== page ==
Why do poor parents have children who also grow up to be poor? One possible reason is that poor families do not have access to credit that would allow parents to invest more in the improvement of the human capital of their children. The conventional policy recommendation for this diagnosis is to increase transfers to poor families in order to remove their credit constraints.
The expansion of the Earned Income Tax Credit (EITC)—which uses the tax system to transfer money to low-income households—has been shown to increase standardized test scores. But critics of this research argue that factors unobservable to researchers but correlated with EITC receipt are responsible for children’s success, not the EITC transfers themselves.
Increasingly, economists use clever research designs that involve an element of random assignment, much like clinical trials of new pharmaceuticals, to provide more conclusive evidence of a program’s effectiveness or ineffectiveness. Recently, three researchers used a policy change in Chicago to test the effects of a change in housing subsidies.
Unlike many other welfare programs, housing subsidies are not given to everyone who qualifies for them, but are handed out on the basis of availability. In 1997, for the first time in 12 years, Chicago accepted applications for housing vouchers. About 82,000 people applied out of 300,000 poverty households in Chicago at the time. The applicants were randomly assigned a position in the waiting list. The first 35,000 on the list were told their number and that they would be offered a voucher within three years. The rest were told that they would not receive vouchers.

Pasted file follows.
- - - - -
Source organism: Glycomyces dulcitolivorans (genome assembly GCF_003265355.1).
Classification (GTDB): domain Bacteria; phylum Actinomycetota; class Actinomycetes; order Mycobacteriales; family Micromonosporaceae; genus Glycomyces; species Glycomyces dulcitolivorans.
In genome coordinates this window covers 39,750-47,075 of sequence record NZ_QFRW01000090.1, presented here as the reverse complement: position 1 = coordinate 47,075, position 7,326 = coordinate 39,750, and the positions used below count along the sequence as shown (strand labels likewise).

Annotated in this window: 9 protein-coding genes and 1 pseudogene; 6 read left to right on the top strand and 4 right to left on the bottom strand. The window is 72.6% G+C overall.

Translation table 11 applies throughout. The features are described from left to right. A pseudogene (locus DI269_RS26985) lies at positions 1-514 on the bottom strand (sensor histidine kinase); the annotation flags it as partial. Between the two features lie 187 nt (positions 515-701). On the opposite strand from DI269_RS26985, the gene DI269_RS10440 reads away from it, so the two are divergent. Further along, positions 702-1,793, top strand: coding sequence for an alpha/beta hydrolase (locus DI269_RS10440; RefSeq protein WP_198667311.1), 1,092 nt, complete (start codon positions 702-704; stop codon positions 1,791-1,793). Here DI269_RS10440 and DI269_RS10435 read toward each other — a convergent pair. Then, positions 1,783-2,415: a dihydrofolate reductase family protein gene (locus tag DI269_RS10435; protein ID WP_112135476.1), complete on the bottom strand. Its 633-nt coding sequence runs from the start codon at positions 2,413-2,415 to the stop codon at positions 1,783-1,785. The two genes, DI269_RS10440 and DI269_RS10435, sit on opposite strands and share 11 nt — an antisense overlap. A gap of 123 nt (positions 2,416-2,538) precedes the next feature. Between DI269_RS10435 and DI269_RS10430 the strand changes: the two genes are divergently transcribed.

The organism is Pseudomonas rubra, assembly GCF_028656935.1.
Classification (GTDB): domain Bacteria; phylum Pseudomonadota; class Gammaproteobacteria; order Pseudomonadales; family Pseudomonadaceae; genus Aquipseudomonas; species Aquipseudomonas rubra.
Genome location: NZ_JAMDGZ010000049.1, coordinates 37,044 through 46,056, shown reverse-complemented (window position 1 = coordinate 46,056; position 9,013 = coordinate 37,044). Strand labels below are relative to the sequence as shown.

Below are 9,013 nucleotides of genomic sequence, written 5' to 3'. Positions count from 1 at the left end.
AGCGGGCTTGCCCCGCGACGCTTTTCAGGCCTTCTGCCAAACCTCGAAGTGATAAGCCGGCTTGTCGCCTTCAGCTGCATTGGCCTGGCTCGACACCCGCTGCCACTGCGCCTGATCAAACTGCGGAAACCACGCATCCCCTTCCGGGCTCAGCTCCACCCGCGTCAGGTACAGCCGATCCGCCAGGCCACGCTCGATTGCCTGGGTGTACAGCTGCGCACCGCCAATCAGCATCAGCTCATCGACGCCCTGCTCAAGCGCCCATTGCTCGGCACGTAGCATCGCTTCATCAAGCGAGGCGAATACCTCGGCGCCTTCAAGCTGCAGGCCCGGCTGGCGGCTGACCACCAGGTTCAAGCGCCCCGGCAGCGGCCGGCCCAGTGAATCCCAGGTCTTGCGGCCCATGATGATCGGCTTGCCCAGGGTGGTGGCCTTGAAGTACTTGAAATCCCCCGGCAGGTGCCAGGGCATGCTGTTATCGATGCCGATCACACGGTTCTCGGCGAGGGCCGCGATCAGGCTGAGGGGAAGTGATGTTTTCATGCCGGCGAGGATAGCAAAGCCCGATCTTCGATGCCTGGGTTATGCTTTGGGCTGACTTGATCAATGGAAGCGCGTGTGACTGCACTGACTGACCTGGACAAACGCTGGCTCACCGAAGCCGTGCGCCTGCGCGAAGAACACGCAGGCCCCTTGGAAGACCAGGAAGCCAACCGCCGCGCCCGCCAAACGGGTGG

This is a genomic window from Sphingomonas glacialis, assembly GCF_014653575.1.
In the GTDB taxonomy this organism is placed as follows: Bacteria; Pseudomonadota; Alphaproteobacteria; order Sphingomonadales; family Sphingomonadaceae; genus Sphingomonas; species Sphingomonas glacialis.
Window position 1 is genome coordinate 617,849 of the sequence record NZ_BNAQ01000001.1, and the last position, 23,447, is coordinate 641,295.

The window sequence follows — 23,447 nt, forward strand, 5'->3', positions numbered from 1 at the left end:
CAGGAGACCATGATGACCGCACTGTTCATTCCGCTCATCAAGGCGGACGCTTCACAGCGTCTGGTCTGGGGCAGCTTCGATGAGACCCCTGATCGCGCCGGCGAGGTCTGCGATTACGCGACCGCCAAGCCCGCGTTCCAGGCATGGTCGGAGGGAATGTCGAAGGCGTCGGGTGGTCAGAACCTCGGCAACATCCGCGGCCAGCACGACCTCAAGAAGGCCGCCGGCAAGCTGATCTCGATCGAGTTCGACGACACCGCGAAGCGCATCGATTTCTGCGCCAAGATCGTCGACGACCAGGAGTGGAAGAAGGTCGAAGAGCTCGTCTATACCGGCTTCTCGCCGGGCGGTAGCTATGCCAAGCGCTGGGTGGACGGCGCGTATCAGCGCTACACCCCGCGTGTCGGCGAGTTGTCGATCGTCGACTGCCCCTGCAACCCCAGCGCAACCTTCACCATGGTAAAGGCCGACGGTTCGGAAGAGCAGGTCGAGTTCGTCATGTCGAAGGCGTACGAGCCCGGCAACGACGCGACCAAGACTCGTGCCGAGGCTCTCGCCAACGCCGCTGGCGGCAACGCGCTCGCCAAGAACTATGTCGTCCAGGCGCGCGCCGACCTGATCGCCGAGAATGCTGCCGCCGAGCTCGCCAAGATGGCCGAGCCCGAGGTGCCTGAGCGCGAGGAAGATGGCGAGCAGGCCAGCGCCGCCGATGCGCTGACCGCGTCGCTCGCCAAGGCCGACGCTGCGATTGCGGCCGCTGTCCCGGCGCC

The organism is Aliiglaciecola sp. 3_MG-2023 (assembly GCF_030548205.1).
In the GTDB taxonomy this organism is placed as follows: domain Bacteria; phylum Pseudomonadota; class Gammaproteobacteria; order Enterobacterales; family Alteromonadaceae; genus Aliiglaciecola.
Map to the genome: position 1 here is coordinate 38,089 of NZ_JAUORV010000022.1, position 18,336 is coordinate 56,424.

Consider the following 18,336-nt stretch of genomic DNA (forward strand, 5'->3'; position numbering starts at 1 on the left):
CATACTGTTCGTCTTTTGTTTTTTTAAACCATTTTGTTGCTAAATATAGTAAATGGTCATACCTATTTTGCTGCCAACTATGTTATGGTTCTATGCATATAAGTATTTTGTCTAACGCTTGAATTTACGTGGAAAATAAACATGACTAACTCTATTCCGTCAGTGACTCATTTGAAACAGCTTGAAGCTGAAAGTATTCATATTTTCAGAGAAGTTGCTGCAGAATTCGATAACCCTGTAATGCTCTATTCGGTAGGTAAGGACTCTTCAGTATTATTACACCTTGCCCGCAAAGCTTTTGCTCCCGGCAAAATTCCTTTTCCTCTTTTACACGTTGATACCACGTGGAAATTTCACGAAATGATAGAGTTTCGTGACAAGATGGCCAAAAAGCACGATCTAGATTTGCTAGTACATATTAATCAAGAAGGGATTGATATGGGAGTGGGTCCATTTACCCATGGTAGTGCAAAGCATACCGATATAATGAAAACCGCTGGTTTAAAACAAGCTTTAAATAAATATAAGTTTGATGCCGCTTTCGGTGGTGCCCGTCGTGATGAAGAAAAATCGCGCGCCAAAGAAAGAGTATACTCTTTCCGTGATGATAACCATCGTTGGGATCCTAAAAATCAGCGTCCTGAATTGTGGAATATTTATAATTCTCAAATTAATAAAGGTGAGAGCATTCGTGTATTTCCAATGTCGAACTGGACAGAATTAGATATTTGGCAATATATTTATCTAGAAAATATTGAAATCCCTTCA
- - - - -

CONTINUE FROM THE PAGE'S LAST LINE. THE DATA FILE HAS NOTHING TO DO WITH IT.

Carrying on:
By 2003, 18,000 of the first 35,000 applicants had received vouchers. The Chicago Housing Authority had issued as many vouchers as it could fund, and stopped offering any new vouchers.
In a study I review in my “Working Papers” column in the current Regulation, Brian Jacob, Max Kapustin, and Jens Ludwig examine the outcomes 14 years later for children whose families “won” the Chicago housing vouchers versus the children of families that were told they would not receive a voucher. Families that won the lottery received a very large positive income shock—the equivalent of $12,000 a year—relative to the average income in the sample ($19,000 a year). If income alone allows families to improve the human capital in their children, we should see results from this experiment.
The authors find very few effects on schooling, crime, or health outcomes—and none were significant. “Our estimates imply that extra cash transfers beyond the current level provided in the United States are likely to have a smaller impact per dollar than the best-practice educational interventions explicitly designed to improve children’s human capital,” they write. Their results are consistent with the findings of sociologist Susan Mayer, who concluded in her 1997 book What Money Can’t Buy (Harvard University Press) that there is “little reason to expect that policies to increase the income of poor families alone will substantially improve their children’s life chances.”